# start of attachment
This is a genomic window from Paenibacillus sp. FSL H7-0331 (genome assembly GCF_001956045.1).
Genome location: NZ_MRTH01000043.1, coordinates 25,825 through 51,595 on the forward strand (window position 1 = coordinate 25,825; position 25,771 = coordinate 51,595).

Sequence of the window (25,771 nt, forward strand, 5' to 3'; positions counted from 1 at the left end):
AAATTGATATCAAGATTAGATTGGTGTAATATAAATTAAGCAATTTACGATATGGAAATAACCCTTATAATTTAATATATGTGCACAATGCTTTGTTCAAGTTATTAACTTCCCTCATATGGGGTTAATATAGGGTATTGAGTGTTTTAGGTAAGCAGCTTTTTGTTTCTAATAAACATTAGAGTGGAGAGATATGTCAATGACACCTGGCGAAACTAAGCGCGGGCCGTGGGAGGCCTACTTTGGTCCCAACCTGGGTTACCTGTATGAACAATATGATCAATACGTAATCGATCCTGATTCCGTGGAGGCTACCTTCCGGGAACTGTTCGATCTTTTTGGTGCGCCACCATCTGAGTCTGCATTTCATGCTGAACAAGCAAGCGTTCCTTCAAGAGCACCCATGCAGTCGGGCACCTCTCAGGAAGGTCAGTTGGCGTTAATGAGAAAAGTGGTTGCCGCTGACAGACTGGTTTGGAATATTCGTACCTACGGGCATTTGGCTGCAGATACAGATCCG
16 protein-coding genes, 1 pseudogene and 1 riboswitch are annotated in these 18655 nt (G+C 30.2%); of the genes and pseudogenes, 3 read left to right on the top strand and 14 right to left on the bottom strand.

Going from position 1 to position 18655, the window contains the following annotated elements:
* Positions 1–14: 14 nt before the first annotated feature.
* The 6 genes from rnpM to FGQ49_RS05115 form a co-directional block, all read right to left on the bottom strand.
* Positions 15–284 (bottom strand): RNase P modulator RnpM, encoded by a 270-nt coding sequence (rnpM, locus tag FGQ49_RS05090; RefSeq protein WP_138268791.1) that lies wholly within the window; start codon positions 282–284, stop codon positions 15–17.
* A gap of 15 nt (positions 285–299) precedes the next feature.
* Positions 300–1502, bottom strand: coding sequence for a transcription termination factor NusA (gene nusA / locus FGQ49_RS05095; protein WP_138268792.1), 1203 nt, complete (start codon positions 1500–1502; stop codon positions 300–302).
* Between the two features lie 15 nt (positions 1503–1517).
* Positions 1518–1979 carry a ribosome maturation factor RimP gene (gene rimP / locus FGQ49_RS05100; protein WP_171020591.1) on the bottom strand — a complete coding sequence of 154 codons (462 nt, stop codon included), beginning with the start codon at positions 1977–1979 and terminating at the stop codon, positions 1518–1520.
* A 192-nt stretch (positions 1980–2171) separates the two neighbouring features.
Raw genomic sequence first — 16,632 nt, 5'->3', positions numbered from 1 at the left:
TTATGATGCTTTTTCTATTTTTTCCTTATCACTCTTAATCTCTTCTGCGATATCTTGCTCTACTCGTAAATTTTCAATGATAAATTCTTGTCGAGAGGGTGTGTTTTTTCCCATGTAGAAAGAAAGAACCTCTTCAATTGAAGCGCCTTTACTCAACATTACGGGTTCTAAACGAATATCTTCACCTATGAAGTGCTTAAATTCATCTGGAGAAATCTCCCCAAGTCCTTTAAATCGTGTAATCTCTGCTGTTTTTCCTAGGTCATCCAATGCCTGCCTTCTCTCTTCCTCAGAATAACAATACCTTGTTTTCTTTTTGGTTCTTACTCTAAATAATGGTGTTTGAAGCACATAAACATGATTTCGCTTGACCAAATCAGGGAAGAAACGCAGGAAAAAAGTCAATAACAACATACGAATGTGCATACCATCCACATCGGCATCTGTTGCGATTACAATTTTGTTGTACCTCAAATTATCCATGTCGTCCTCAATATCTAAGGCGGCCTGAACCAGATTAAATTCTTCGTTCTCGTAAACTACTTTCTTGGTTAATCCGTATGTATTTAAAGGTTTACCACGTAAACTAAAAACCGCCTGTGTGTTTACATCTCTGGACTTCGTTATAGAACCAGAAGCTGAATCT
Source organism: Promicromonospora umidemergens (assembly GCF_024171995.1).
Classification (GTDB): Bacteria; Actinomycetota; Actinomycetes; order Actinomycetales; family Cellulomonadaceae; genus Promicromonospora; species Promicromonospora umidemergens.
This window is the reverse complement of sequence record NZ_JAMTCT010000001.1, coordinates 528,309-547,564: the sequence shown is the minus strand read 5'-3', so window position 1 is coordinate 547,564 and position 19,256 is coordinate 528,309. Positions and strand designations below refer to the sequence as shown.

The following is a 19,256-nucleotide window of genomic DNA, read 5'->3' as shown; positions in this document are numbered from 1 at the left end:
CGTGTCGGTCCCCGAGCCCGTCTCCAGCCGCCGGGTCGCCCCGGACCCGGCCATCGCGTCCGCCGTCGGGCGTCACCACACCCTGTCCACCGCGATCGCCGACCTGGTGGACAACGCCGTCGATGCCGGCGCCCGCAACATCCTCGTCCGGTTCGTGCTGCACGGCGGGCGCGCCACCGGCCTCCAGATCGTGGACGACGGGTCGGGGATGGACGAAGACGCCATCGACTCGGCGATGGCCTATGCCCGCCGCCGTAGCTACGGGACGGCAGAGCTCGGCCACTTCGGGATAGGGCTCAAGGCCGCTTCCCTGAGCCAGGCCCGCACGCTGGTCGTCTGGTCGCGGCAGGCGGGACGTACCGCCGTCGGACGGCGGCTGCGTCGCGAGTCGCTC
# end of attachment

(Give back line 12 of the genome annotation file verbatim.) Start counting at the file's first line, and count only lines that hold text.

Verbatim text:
* Between the two features lie 15 nt (positions 1503–1517).